Cypripedium pubescens. Yellow Ladies' Slipper.
Nat. Ord. — Orchidaceae. Sex. Syst. — Gynandria Diandria.
Description. — Cypripedium Pubescens is an indigenous plant, known by various names, as American Valerian, Umbel, Nerve-Root, Yellow Moccasin Flower, Noah's Ark, etc. ; its roots are perennial, fibrous, fleshy, undulated or crooked, long, about a line in diameter, and from which arise one or several round, leafy stems, growing from twelve to eighteen inches high. The leaves are from three to six inches long by two or three broad, sheathing, oblong-lanceolate, entire, veined, cauline, acuminate, pubescent, alternate, generally the same number on each side. Flowers large, very showy, terminal, solitary. Segments four. Lobe of the style triangular-oblong, obtuse; sepals ovate, oblong, acuminate; petals long, linear, contorted; lip shorter than the other petals, compressed laterally, very convex and gibbous above, pale-yellow, from one and a half to two inches long.
Cypripedium Parviflorum, has been considered a distinct species by some Botanists, and as a mere variety by others. It differs from the above, in having the lobe of the style acute, the leaves are broader, the flowers somewhat larger, and the perianth more brownish-purple in color.
History. — This plant is found in most parts of the United States, in rich woods and meadows, flowering in May and June ; its flowers are scentless. There are several varieties of it, all of which possess similar virtues, and the roots of which are undoubtedly collected, sold, and used, with the officinal article indiscriminately. They are as follows :
1. G. Spectabile, or Showy Ladies-slipper, having crowded, ovatelanceolate leaves, embracing each other ; lobe of the style elliptic-cordate, obtuse ; sepals broad-ovate, obtuse ; lip longer than the petals, not cleft before, white, striped with purple, two inches long, one and a half broad ; flowers very large, two or three on each plant, appearing in June and July. The whole plant pubescent.
2. C. Acaule, Low or Stemless Ladies-slipper, having a bulbous root with numerous fleshy fibers ; scape leafless, one-flowered ; leaves radical, in pairs, oblong, obtuse ; lobe of the style round-rhomboid, acuminate, deflexed ; lip longer than the lanceolate-petals, cleft before, purple or white, nearly two inches long, veiny ; flowers solitary, terminal, with a single, lanceolate bract at the base, and appearing in May and June.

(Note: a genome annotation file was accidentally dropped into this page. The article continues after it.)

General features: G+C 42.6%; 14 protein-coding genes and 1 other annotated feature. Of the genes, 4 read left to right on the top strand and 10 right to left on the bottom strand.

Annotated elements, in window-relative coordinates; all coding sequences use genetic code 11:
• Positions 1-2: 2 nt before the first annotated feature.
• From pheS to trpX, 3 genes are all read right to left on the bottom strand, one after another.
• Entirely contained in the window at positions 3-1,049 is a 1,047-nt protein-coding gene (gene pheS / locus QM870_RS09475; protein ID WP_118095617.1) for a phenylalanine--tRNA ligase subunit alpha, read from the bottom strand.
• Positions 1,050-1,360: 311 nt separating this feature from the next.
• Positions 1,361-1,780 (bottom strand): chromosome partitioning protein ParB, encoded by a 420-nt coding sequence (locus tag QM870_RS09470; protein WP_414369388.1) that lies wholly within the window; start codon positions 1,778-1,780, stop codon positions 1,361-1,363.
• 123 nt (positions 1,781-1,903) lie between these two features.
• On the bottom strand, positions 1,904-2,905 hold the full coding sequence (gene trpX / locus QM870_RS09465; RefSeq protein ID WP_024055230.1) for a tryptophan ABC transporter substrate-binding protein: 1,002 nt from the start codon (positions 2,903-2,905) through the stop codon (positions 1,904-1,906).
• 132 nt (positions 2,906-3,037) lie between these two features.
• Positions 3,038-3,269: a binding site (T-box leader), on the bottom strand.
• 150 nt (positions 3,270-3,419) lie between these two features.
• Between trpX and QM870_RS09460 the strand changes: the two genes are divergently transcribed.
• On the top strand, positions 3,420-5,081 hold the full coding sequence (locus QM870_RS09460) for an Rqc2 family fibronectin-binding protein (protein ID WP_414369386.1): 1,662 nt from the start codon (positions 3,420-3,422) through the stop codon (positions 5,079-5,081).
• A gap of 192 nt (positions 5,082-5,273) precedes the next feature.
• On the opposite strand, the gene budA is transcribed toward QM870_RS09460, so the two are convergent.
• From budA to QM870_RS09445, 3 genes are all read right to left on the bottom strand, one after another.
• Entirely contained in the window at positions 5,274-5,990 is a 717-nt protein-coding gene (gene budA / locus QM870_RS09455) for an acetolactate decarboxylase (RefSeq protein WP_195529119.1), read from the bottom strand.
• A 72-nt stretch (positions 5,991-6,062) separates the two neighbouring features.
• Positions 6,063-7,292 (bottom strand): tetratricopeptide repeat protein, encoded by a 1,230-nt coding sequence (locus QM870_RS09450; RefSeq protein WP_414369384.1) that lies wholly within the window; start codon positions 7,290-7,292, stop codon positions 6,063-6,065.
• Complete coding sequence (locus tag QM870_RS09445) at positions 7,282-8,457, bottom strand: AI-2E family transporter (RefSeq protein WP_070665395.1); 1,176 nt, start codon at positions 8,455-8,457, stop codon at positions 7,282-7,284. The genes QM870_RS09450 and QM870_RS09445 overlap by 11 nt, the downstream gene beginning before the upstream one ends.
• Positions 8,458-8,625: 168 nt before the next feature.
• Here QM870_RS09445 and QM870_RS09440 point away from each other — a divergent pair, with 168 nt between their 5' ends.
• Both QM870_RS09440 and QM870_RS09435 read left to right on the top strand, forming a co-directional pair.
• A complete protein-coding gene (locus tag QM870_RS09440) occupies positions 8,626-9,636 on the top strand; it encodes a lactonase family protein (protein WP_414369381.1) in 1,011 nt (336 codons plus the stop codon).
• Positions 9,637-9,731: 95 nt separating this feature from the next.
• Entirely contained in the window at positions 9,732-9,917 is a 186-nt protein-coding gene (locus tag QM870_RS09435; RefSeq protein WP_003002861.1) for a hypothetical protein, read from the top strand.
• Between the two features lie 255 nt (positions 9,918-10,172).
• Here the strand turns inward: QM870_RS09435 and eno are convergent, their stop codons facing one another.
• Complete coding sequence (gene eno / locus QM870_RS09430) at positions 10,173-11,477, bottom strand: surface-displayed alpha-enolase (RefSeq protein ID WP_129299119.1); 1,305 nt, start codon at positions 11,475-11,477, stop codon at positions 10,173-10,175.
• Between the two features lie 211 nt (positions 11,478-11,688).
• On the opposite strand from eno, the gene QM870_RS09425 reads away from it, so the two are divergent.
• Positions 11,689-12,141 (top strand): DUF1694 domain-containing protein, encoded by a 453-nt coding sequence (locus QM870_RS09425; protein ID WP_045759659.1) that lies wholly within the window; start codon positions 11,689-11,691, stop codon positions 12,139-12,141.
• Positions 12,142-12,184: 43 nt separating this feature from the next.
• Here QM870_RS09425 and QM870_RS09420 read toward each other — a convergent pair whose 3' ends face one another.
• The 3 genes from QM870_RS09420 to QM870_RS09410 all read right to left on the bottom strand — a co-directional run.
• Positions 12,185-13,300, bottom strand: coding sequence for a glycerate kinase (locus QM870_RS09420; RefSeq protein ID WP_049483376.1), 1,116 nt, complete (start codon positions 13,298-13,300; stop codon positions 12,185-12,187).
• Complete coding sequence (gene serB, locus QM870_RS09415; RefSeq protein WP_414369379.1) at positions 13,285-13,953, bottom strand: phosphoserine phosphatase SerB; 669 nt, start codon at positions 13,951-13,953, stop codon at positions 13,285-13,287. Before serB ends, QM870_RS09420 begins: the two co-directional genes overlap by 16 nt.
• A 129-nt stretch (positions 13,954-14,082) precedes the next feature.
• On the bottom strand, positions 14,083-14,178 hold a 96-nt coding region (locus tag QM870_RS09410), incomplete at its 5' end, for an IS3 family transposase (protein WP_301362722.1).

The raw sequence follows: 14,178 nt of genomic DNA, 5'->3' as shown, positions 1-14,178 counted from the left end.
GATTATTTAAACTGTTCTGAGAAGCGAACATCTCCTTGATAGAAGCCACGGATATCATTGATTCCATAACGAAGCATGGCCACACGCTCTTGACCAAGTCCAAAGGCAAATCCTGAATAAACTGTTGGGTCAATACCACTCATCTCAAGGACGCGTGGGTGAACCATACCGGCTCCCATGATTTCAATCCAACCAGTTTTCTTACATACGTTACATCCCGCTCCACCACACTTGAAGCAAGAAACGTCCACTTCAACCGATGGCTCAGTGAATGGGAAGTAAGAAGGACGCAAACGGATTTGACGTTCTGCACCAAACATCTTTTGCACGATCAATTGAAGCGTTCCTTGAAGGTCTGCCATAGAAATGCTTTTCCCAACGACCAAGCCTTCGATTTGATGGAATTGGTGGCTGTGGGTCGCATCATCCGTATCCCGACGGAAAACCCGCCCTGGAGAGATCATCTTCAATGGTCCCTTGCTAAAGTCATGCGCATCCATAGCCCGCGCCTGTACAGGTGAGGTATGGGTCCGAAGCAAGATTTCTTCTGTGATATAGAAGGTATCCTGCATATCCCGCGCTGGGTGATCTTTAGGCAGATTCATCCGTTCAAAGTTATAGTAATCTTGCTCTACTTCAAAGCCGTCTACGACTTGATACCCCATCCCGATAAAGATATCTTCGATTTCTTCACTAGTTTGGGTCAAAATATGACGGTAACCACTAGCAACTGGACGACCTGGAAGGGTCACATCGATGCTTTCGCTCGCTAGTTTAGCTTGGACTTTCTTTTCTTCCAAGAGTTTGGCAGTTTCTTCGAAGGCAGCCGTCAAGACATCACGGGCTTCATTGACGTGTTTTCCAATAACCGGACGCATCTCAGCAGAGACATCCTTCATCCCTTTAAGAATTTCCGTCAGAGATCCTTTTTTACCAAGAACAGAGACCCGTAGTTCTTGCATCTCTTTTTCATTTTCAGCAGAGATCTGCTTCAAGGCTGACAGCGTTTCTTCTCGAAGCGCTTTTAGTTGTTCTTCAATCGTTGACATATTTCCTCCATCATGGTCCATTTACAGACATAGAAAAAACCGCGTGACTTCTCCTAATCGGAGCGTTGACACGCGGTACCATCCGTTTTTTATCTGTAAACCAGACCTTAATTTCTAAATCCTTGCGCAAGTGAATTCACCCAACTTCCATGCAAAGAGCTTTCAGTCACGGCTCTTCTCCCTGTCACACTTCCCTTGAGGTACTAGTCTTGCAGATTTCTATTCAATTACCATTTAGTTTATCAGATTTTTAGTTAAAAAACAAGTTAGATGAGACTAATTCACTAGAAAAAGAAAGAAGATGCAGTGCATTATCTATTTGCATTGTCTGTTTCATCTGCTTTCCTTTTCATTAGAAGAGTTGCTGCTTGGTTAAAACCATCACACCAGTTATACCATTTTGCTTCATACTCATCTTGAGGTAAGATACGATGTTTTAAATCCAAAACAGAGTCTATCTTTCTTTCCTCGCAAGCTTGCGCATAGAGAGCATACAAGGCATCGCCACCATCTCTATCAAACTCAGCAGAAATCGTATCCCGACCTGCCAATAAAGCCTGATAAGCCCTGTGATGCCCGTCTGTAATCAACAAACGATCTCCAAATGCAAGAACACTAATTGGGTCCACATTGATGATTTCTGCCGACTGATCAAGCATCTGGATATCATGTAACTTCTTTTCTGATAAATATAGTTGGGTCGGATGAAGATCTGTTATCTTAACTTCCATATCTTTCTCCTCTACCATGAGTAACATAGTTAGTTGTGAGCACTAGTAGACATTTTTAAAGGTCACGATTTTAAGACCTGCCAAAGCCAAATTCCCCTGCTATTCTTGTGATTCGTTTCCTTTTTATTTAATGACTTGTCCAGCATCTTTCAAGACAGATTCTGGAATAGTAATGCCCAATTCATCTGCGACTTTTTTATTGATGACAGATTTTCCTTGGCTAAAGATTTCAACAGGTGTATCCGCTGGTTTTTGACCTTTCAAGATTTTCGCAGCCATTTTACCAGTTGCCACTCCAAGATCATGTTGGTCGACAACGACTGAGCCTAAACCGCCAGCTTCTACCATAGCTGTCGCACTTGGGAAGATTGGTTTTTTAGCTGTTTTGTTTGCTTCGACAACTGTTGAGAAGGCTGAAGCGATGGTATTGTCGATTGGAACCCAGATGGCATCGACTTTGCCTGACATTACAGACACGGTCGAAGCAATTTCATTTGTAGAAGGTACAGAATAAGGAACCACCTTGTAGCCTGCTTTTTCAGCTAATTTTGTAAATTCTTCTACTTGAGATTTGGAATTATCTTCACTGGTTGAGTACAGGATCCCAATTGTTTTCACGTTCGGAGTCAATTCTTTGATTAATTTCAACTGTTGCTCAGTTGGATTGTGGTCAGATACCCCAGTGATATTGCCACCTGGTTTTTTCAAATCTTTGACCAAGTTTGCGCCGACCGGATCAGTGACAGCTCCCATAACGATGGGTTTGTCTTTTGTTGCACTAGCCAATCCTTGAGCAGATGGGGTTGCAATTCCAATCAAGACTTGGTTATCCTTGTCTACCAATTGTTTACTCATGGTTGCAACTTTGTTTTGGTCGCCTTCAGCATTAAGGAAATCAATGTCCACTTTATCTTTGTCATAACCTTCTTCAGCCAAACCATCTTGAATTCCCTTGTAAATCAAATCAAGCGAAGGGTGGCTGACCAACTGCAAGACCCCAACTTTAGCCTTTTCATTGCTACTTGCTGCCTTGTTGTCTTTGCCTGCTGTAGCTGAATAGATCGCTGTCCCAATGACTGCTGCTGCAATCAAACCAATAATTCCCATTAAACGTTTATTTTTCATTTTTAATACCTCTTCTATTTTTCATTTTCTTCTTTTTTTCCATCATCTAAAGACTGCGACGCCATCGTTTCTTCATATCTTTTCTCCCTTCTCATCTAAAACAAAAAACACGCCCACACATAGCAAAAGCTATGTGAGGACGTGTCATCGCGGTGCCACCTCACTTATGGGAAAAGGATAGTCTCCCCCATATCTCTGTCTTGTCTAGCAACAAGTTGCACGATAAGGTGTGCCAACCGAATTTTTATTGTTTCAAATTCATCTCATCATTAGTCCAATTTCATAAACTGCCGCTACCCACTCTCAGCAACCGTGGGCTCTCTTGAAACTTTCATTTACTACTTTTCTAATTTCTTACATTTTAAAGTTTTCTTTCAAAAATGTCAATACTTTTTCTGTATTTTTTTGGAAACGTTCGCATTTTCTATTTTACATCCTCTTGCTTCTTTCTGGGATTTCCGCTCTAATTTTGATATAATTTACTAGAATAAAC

3. C. Candidum, Small white, or White-flowered Ladies-slipper, having a leafy stem, oblong-lanceolate leaves ; lobe of the style lanceolate, somewhat obtuse ; lip rather shorter than the lance-linear petals, white, about three-quarters of an inch long ; flowers terminal, solitary. The plant is slightly pubescent, seldom growing above a foot in Light ; the flowers appear in May and June.
4. C. Arietinum, or Ram's Head, having a leafy stem; elliptical, striate-veined, sessile, amplexicaul leaves ; lobe of the style orbicular, somewhat obtuse ; Up as long as the petals, saccate, obconic before, red, and white veined, hairy at the orifice, about half an inch long ; perianth greenish-brown. The flowers are mostly solitary with a leafy bract at base, and appear in May and June.
The C. Spectabile and C. Acaule, are said to possess more narcotic properties than the others, especially when inhabiting dark swamps.
The fibrous roots of these plants are the parts used in medicine ; they should be gathered in autumn, cleansed from dirt, and carefully dried in the shade. They have a peculiar, slightly bitter, and rather nauseous taste, and a somewhat unpleasant odor. As met with in the shops, they are composed of many long, fleshy, cylindrical fibers, of a pale-yellow color, matted together. Alcohol, or boiling water takes up their virtues, which, however, are impaired by boiling. No analysis has been made of them.
Properties and Uses. — Tonic, stimulant, diaphoretic, and antispasmodic. Useful in hysteria, chorea, nervous headache, and all cases of nervous irritability ; and combined with Eupatorium Aromatica and Scutellaria Lateriflora, it has proved beneficial in neuralgia, delirium, and hypochondria. The alcoholic extract is the best form of administration. Dose, from ten to twenty grains ; tincture, from one to three fluid-drachms ; infusion, from one to four fluidounces ; of the powder, one drachm in warm water, repeated as often as required. The following preparation has been used in sick or nervous headache, not dependent on acid stomach, in several hundred cases, by various practitioners : Take of nepeta cataria, scutellaria lateriflora, and cypripedium pubescens in powder, of each, half an ounce — pour on a pint of boiling water, and infuse for fifteen or twenty minutes ; dose, one fluidounce of the warm infusion ; after which, half a fluidounce, every half hour, for three or four hours, or until the headache ceases. Used thus, during three or four attacks of headache, it has, as far as I am informed, invariably effected permanent cures of this distressing complaint. An infusion is said to be beneficial in the pains of the joints following scarlet fever. Although considered by many practitioners superior to the foreign valerian, yet it will be found inefficient in many instances where the European article will prove beneficial.
Off. Prep. — Extractum Cypripedii Hydro-alcoholicum ; Extractum Cypripedii Fluidum ; Infusum Cypripedii ; Tinctura Serpentariae Composita.